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The Paper Airplane World Finals Took Place This Weekend

Aussie Cameron Clark represented the nation with pride

What you need to know
  • 176 competitors were there representing 58 countries.
  • Aussie Cameron Clark took out the longest airtime category.
  • Aussie Aussie Aussie! Oi Oi Oi!

In what was definitely the most significant news from the weekend, the paper Airplane World Finals took place in Austria, drawing 176 nerds called ‘competitors’ from 58 countries.

And if this isn't the event's theme song, it's a terribly missed opportunity.

It’s now the fifth year of the competition, and it’s sponsored by Red Bull. You know, the company that sponsors other extreme sports like cliff jumping and skydiving. Having said that, this writer just made a paper plane and suffered a pretty nasty paper cut, so there certainly are big risks to consider in this sport too.

The event has three categories: longest distance, longest airtime and aerobatics. And, bloody oath, it’s fun to watch. You can check out the highlights package here.

Longest distance is self-explanatory – it’s pretty much javelin but for paper planes. This year’s winner Jake Hardy from the United States stunned the crowd in Salzburg by throwing his plane over than 185 feet, which converts to about 62 yards or 17 ounces – wow!

A cartoonist's impression of a paper plane.

To be honest, it’s kind of hard to tell which is more important here – design skills or throwing strength. Surely, you could just scrunch some paper up into a ball and throw it further?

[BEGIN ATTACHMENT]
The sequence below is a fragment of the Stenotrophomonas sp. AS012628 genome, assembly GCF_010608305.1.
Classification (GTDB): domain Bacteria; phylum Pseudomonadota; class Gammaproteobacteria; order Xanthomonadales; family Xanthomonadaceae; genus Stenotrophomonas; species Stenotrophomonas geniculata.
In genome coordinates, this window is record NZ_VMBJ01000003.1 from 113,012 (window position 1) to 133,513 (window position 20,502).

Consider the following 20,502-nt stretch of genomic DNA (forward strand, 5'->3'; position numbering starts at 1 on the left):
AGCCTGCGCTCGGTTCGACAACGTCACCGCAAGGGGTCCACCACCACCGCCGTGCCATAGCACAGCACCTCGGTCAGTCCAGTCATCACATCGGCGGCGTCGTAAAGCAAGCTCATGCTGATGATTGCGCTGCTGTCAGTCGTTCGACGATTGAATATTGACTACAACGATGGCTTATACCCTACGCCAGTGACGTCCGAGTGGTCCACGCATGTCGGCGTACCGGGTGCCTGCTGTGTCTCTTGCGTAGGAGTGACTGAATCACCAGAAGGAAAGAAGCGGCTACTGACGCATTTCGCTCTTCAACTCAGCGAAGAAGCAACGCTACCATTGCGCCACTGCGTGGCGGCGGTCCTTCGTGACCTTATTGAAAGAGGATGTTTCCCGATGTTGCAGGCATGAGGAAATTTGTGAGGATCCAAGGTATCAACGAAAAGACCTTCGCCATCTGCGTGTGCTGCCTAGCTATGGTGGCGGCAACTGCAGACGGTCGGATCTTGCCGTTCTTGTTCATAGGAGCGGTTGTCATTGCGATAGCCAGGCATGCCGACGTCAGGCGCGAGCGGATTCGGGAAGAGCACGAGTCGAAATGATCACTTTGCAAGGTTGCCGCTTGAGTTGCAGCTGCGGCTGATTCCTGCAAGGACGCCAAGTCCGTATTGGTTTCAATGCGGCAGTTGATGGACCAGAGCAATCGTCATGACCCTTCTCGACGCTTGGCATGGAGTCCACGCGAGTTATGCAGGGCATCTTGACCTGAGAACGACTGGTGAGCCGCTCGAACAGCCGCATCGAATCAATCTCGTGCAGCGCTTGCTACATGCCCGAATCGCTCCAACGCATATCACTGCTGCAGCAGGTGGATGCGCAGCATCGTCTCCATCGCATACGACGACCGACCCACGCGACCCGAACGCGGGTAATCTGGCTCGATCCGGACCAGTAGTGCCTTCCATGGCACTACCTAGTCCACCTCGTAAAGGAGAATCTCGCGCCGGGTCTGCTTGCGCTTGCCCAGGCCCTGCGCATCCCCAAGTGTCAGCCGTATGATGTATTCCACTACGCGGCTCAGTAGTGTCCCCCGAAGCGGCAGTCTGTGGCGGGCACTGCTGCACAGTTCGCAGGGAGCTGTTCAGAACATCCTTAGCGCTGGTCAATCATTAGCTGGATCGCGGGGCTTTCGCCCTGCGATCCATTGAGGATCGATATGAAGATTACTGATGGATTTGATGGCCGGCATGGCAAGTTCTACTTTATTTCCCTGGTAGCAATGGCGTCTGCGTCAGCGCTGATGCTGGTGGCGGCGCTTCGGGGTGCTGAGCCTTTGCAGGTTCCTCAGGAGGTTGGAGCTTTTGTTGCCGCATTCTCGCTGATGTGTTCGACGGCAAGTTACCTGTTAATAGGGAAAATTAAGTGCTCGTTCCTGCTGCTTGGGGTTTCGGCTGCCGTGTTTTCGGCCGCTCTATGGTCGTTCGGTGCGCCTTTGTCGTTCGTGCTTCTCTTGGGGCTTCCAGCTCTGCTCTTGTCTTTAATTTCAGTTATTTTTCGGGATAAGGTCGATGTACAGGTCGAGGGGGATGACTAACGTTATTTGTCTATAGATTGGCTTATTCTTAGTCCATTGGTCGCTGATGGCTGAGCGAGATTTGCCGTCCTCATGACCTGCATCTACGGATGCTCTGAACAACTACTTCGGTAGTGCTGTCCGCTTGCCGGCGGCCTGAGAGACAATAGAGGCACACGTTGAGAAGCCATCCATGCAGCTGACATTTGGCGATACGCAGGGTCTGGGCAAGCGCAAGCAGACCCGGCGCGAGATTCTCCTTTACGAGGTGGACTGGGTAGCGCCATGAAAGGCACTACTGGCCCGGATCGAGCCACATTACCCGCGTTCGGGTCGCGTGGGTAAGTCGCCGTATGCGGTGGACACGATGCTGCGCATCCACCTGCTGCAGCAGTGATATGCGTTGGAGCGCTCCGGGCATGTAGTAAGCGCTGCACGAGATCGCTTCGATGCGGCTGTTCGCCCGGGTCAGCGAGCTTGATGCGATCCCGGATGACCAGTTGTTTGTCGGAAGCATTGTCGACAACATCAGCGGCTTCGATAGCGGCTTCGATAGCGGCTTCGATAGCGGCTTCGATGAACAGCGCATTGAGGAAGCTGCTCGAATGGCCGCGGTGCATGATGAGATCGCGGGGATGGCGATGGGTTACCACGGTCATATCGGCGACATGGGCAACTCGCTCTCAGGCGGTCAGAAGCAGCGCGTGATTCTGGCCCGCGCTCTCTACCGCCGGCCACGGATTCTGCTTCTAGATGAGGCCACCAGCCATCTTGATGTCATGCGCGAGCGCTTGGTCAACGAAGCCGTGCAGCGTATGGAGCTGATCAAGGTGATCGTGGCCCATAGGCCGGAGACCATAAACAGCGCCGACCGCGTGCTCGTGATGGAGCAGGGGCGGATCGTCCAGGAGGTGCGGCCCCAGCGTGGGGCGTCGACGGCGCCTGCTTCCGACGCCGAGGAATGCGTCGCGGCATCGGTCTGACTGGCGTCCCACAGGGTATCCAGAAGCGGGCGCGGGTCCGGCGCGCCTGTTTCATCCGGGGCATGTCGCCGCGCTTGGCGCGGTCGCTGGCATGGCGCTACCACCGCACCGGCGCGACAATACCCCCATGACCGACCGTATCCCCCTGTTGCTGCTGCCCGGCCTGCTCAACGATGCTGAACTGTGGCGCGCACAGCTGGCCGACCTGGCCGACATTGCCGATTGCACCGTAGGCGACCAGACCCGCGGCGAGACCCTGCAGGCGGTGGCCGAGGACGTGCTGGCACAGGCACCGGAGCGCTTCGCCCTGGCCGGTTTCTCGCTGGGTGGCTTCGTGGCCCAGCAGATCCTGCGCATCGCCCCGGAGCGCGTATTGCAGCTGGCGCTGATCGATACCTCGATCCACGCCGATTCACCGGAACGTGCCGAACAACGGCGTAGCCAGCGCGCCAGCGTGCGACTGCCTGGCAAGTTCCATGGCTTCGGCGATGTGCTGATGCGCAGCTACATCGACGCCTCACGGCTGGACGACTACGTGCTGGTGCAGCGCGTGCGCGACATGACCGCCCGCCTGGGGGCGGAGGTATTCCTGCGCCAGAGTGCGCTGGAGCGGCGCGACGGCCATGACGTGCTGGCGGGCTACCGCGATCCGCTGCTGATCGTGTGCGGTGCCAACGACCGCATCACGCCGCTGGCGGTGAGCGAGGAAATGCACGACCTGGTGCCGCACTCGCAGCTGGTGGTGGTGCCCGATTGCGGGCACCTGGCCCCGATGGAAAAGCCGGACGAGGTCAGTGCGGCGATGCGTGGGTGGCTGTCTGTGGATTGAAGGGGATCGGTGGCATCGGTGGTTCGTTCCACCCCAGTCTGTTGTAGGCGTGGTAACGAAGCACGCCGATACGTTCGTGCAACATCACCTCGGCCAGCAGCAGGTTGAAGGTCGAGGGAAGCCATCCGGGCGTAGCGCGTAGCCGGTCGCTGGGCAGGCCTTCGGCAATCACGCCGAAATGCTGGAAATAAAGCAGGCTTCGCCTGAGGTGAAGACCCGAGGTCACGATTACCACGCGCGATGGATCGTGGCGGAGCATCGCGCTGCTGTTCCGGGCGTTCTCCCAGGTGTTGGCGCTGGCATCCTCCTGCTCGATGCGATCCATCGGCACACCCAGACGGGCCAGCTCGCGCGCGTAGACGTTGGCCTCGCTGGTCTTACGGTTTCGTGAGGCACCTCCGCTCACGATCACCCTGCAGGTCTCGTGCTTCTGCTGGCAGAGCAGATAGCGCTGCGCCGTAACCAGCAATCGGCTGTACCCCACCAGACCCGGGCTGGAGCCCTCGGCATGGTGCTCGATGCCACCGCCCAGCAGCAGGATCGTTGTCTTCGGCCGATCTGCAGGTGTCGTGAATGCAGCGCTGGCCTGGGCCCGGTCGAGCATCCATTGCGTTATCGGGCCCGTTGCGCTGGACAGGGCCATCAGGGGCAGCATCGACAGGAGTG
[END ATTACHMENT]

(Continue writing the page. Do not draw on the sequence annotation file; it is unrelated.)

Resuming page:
Either way. Hardy was stoked to take out the win. “It’s amazing, it feels unreal to be a world champion throwing a paper airplane. Super proud obviously to be able to bring home the gold for the red, white and blue,” he told NBC news.

Representing a very different red white and blue, Australian Cameron Clark took out the longest airtime event. Basically, this involves throwing the airplane up as high into the air as possible with a design aerodynamic enough such that it floats back to the ground as slowly as possible. Clark took out the category with a flight time of 13.33 seconds, which converts to about 0.05 minutes, or 12 litres – cool!

“I just wanted to have a bit of fun, throw a few paper planes. I never would have expected to come to Austria, Salzburg, to compete internationally,” he said after the win. “I picked out my design, made lots and lots of the same design to find the best one, and just stuck with that one.”

It puts him up there with other iconic Australian sports stars like Shane Warne, Cathy Freeman and Steven Bradbury. Meanwhile his success and likeability separates him from other iconic Australian sports stars like Bernard Tomic and Nick Kyrgios.

In the aerobatics event 60 contestants performed creative routines, kind of like rhythmic gymnastics, except with paper instead of ribbons and balls. Ukrainian woman, Kateryna Ahafonova, won the event and was the only competitor to receive a perfect ten from any of the judges.